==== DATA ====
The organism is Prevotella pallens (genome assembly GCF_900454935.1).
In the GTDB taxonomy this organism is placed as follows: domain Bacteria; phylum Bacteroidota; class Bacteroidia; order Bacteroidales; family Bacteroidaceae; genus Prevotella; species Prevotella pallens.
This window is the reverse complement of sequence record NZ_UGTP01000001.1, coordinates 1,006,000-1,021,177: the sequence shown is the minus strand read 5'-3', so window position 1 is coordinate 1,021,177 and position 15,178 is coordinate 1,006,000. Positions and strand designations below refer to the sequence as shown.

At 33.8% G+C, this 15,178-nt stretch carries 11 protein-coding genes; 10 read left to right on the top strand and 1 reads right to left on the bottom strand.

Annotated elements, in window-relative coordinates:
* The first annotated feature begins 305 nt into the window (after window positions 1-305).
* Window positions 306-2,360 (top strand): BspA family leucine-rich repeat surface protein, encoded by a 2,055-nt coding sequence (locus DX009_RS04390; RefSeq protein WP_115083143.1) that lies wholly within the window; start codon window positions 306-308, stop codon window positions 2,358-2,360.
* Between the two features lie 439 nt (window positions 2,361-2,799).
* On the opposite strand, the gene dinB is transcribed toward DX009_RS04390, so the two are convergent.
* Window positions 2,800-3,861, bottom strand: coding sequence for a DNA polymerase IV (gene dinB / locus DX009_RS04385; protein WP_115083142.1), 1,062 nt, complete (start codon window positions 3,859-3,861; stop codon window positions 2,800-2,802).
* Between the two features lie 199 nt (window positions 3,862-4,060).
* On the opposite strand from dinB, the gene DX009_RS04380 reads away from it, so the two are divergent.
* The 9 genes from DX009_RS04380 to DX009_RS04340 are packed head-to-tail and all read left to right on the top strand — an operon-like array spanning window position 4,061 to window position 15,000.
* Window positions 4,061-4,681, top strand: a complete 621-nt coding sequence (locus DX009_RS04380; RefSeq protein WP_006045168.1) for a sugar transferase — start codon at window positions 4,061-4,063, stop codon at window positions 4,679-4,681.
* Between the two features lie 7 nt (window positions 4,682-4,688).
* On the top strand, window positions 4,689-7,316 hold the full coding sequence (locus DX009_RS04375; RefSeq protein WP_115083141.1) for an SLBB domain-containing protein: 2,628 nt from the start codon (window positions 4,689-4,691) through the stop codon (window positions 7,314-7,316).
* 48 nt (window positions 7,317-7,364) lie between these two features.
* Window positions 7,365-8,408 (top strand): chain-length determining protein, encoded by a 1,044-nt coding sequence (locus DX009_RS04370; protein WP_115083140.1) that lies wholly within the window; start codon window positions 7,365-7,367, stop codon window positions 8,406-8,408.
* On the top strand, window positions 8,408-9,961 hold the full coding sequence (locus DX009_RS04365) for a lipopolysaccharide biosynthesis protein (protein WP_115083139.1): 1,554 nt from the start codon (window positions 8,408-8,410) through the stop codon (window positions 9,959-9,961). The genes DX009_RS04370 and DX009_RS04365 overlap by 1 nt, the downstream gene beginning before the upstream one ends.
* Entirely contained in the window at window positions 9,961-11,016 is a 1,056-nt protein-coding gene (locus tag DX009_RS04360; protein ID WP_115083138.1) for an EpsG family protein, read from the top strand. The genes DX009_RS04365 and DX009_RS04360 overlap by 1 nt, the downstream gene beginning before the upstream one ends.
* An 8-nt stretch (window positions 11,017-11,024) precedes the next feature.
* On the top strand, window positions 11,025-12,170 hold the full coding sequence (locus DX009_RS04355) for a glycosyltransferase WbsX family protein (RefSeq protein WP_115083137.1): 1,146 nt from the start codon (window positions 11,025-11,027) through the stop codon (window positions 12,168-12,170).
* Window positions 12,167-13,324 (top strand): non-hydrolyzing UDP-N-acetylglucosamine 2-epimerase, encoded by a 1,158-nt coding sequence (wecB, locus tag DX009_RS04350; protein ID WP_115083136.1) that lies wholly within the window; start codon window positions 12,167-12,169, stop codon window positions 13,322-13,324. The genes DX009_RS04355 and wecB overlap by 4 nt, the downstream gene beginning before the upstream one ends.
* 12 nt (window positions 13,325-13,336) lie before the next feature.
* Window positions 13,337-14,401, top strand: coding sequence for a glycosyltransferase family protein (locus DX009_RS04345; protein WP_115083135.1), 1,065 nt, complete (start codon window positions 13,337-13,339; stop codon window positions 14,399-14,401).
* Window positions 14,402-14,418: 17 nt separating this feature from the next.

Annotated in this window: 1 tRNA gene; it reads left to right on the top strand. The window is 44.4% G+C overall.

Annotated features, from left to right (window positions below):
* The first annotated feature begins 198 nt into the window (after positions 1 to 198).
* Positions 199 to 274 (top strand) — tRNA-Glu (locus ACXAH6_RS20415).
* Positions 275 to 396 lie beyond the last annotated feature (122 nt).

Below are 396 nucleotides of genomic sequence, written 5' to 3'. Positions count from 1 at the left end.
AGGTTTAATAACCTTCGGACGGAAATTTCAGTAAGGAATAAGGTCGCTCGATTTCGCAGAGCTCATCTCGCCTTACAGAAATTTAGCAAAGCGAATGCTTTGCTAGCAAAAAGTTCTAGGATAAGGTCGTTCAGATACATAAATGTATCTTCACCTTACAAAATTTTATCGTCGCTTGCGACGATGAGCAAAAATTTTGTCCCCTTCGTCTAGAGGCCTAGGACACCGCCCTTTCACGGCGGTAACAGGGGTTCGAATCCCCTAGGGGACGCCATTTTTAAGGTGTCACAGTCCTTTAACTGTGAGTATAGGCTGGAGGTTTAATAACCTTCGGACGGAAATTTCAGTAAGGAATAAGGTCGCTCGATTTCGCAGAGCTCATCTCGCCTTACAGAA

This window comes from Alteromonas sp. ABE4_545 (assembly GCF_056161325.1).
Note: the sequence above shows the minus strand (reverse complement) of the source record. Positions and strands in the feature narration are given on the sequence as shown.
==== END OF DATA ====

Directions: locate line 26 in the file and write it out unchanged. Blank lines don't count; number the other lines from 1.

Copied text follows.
* Window positions 14,402-14,418: 17 nt separating this feature from the next.